Let me put this way: We can write another version of the LTs, let's call them the DTs for arguments sake, in which t is always constant and it is v & x that have images v' & x' under the transforms. This is a very Einstein-esque thing to do. I may doit later tonight.
On Tuesday, August 22, 2023 at 6:59:48 PM UTC-7, patdolan wrote:and therefore a violation of the first postulate.
On Tuesday, August 22, 2023 at 6:56:11 PM UTC-7, patdolan wrote:
On Tuesday, August 22, 2023 at 6:37:06 PM UTC-7, patdolan wrote:
On Tuesday, August 22, 2023 at 4:56:26 PM UTC-7, Bill wrote:
On Monday, August 21, 2023 at 1:26:44 PM UTC-7, patdolan wrote:And, according to you Legion, mutually exclusive. If the coordinate relative velocity v' does not stand on an equal footing with the proper relative velocity v then we have a "preferred" coordinate system in which to calculate relative velocity;
Coordinate time t' and coordinate distance x' play their parts in the LTsThe symbols x,t denote coordinates, just as do the symbols x',t'. The proper
along with proper time t and proper distance x.
time between two timelike-separated events e1 and e2 is given by sqrt[(t2-t1)^2 - (x2-x1)^2], and the same proper time is also given by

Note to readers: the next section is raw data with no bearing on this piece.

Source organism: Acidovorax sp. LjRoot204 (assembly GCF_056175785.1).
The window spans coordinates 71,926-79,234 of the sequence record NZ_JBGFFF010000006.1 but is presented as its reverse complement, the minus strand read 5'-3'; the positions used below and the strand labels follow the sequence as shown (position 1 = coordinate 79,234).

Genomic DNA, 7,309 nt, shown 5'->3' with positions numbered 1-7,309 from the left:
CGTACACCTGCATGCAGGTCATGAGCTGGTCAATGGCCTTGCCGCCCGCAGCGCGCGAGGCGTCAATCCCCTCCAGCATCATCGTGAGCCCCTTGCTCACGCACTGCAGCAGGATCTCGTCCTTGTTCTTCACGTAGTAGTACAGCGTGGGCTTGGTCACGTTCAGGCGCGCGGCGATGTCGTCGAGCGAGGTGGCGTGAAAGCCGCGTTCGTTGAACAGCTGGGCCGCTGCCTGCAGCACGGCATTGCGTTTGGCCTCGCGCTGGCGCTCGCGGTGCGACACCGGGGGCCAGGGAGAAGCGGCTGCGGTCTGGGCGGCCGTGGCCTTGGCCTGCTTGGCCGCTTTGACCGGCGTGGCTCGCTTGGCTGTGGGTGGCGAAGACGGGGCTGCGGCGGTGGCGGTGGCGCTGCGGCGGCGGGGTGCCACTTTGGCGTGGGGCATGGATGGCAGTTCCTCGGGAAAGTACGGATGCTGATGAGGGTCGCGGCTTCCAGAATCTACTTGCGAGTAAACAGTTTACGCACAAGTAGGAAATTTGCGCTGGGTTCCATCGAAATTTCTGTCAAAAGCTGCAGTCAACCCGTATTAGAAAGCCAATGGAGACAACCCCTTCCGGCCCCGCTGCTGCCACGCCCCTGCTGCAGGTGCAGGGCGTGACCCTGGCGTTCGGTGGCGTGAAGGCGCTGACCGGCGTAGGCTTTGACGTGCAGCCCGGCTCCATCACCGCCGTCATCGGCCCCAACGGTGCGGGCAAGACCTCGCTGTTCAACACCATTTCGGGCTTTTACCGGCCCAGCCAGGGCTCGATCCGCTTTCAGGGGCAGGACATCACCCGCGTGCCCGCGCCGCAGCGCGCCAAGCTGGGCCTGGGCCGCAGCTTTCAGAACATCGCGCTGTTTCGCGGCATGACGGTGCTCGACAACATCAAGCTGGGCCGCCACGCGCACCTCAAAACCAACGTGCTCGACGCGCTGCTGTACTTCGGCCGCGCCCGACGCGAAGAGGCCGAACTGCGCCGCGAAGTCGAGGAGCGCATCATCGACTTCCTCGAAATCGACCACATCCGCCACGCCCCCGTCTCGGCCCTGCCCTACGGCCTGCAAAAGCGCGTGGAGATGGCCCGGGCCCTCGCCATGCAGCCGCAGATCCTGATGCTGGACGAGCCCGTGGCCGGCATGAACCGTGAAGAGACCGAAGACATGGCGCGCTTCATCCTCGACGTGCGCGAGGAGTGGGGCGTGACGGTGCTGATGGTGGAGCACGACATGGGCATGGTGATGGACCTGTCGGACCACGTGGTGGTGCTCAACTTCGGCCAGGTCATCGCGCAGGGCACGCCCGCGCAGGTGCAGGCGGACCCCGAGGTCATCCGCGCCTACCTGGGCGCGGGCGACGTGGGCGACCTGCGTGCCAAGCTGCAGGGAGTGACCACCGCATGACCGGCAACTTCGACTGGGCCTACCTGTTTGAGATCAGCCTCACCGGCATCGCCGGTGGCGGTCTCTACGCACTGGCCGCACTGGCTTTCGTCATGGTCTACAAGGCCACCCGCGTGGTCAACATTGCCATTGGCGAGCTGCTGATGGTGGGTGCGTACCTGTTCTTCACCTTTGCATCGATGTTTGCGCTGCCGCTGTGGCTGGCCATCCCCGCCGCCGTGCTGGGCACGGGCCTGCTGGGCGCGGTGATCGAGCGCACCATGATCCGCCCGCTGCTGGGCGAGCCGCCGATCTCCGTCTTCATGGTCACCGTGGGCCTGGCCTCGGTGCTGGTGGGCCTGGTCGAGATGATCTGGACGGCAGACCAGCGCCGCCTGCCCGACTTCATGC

sqrt[(t'2-t'1)^2 - (x'2-x'1)^2].
Why not coordinate relativity velocity v' to go with proper relative velocity v ?As explained to you before, you're confusing (1) the velocities of a given
Wouldn't that just be ∆x'/∆t' ?
object in terms of two coordinates systems and (2) the mutual velocity
between two coordinate systems. If an object moves uniformly from e1 to e2 then its velocity in terms of the x,t coordinates is (x2-x1)/(t2-t1), and
its velocity in terms of the x',t' coordinates is (x'2-x'1)/(t'2-t'1). These are
generally different. However, the velocities of the spatial origins of each
coordinate system in terms of the other are equal and reciprocal.
way to explain this in a way that even Tom Roberts can understand)Or put another way, Legion in S' and I in S will each measure the identical relative velocity for each other. But we will each disagree with the other's calculation based on what the LTs tell us the other *should* measure. (I may try yet a third
it later tonight.Let me put this way: We can write another version of the LTs, let's call them the DTs for arguments sake, in which t is always constant and it is v & x that have images v' & x' under the transforms. This is a very Einstein-esque thing to do. I may do
Lorentz Transforms--domain is over independent vDT Theorem: for any pair of observers, the relative velocity and the time that each experiences/measures is differs from the other in just such a fashion so as to keep the distance between them a constant.
f( x, t, v ) -> x'
g( x, t, v ) -> t'
anti-f( x', t', v ) -> x
anti-g( x', t', v ) -> t
Dolantz Transforms--domain is over independent x
h( x, t, v ) -> v'
k( x, t, v ) -> t'
anti-h( x, t', v' ) -> v
anti-k( x, t', v' ) -> t
On Wednesday, August 23, 2023 at 8:04:46 AM UTC-7, patdolan wrote:and therefore a violation of the first postulate.